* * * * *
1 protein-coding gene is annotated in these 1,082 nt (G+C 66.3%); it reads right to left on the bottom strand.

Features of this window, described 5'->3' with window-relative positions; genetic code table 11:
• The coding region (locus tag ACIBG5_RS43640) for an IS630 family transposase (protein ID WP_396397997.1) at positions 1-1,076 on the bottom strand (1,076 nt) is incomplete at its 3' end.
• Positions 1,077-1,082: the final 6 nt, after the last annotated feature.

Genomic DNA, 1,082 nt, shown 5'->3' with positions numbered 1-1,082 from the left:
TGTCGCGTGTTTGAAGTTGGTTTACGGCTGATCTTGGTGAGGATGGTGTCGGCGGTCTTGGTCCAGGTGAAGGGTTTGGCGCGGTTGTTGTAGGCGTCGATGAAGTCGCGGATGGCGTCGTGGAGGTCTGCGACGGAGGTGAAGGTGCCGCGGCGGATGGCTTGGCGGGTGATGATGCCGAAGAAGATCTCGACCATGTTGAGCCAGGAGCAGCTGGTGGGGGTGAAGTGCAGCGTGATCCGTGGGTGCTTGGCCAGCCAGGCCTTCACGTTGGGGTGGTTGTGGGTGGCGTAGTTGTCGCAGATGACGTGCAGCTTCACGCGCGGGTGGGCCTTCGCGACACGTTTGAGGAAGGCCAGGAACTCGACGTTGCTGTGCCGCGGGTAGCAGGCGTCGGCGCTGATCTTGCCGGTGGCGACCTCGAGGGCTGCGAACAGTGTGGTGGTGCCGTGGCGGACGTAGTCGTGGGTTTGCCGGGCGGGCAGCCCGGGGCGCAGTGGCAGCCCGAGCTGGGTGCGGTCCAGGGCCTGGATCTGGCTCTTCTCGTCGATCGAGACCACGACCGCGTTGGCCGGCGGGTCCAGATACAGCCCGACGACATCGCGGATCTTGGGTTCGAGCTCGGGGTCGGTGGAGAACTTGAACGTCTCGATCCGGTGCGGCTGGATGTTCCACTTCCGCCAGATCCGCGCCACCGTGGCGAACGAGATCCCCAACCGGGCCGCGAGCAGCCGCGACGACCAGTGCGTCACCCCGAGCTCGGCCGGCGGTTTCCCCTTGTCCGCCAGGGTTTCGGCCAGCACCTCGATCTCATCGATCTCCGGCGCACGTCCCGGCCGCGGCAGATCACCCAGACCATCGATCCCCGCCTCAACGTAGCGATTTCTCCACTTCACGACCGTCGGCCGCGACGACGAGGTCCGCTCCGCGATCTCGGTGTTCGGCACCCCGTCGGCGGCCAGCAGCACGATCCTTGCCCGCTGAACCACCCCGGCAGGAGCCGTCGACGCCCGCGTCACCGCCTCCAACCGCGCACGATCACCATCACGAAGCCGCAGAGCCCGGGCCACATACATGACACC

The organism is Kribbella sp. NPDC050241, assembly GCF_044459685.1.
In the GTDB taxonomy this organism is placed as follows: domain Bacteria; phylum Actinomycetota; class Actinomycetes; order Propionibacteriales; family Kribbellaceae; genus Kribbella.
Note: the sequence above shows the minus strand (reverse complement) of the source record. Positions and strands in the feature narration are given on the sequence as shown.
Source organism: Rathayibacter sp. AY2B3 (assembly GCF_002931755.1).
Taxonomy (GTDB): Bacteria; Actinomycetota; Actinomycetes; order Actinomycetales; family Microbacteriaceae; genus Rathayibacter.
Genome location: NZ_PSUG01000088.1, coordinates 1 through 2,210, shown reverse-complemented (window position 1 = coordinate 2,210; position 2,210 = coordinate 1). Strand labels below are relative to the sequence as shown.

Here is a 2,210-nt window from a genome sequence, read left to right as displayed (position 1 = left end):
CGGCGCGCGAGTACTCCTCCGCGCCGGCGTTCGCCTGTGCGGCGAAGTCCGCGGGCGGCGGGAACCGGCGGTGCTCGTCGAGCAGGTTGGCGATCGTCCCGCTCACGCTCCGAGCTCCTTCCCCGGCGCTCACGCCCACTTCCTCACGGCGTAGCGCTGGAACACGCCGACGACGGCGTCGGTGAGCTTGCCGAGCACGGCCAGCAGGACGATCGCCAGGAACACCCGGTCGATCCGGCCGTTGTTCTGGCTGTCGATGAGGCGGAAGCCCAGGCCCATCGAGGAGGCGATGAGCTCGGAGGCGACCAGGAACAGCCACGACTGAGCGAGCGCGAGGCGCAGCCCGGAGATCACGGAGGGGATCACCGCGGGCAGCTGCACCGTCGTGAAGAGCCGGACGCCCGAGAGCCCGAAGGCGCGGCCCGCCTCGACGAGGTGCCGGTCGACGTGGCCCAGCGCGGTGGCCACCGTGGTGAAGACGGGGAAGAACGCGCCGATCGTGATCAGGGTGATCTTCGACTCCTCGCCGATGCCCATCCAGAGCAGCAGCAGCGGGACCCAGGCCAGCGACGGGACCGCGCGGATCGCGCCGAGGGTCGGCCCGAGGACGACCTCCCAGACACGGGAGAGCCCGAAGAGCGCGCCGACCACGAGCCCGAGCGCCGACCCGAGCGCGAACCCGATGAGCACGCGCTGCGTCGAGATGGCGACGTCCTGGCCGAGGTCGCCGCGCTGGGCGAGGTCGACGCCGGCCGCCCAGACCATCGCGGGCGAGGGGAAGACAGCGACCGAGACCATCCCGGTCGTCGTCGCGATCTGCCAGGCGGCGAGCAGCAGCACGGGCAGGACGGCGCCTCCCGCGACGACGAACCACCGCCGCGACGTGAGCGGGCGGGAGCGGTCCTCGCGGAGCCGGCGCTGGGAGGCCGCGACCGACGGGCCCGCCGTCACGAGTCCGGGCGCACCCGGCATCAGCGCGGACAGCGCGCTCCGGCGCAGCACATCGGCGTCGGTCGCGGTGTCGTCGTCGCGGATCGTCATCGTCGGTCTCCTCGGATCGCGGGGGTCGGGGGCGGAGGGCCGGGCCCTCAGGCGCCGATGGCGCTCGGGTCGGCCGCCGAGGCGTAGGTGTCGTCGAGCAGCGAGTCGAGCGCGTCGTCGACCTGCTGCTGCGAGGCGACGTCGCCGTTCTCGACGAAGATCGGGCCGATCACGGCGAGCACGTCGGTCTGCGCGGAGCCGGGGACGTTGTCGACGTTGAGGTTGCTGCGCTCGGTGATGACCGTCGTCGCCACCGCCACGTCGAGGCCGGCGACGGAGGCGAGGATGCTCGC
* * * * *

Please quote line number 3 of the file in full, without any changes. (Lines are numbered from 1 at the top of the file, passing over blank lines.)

• The coding region (locus tag ACIBG5_RS43640) for an IS630 family transposase (protein ID WP_396397997.1) at positions 1-1,076 on the bottom strand (1,076 nt) is incomplete at its 3' end.